The Catholic Church in Kuwait
The Teresian Carmel (Discalced Carmelite Order) has secured the presence of the Latin Church in Kuwait since 1953, when the Holy See entrusted the territory to the Order, as territory separated from the Vicariate Apostolic of Arabia, administered by the Capuchin Friars. In 1953, it was erected into a Prefecture Apostolic. In 1954, it was raised to become a Vicariate Apostolic.
Many are familiar with the term "Diocese", at the same time, many may not have heard of the term "Vicariate Apostolic". A Vicariate Apostolic is an Ecclesiastical territory, governed by a Vicar Apostolic, established in mission lands, where the Church hierarchy has not been fully established. The Vicar Apostolic, as a rule, is a Titular Bishop. He governs the territory assigned to him in the name of the Supreme Pontiff (the Pope).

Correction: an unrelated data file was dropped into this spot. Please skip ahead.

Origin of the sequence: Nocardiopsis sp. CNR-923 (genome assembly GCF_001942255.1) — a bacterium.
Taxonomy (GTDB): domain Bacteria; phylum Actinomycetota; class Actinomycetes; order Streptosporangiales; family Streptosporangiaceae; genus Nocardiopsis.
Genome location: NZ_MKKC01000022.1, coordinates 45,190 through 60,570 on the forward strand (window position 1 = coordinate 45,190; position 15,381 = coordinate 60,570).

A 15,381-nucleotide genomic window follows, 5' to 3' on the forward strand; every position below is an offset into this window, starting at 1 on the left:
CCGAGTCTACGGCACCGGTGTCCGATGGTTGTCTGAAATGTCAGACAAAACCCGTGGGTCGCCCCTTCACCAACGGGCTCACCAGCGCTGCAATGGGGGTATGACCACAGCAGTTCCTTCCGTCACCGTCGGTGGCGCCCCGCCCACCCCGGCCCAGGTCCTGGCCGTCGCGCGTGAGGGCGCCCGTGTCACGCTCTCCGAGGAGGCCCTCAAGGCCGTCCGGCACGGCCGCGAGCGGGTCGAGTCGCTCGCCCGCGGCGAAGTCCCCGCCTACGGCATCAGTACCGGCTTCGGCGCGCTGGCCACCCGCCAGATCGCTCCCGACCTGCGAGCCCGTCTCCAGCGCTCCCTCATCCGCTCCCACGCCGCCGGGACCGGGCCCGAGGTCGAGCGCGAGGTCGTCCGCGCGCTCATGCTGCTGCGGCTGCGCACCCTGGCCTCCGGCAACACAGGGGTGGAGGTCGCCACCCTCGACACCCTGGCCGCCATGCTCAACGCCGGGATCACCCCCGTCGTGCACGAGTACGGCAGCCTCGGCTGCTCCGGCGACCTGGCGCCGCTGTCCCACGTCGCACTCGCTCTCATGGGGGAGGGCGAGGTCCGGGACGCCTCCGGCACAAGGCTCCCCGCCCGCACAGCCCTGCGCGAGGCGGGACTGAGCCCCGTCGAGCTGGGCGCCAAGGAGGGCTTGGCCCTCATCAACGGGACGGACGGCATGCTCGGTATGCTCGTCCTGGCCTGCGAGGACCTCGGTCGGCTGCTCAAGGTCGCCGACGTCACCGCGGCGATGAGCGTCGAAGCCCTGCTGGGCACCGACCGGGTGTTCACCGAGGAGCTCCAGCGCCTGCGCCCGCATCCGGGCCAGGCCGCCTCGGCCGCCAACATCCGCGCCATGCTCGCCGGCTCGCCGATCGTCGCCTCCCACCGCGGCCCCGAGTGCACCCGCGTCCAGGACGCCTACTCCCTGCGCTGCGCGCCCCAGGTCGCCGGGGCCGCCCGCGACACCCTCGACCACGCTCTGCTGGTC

The Vicar Apostolic of Kuwait is presently assisted, in the pastoral care of the faithful, by Discalced Carmelite priests, secular priests, a priest of the Maronite Rite and a permanent deacon. The Greek Catholic priest in Kuwait lives independently and holds his Church services and activities in his rented villa in Salwa. The Vicariate is also blessed to have three religious communities that impart a sound education through the co-educational high schools run by them. They are the Rosary Sisters from Jordan and Lebanon that run the Fager Al-Sabah School, the Apostolic Carmel Sisters from India that run the Carmel School and the Salesians of Don Bosco from the Indian province that run the Indian English Academy School.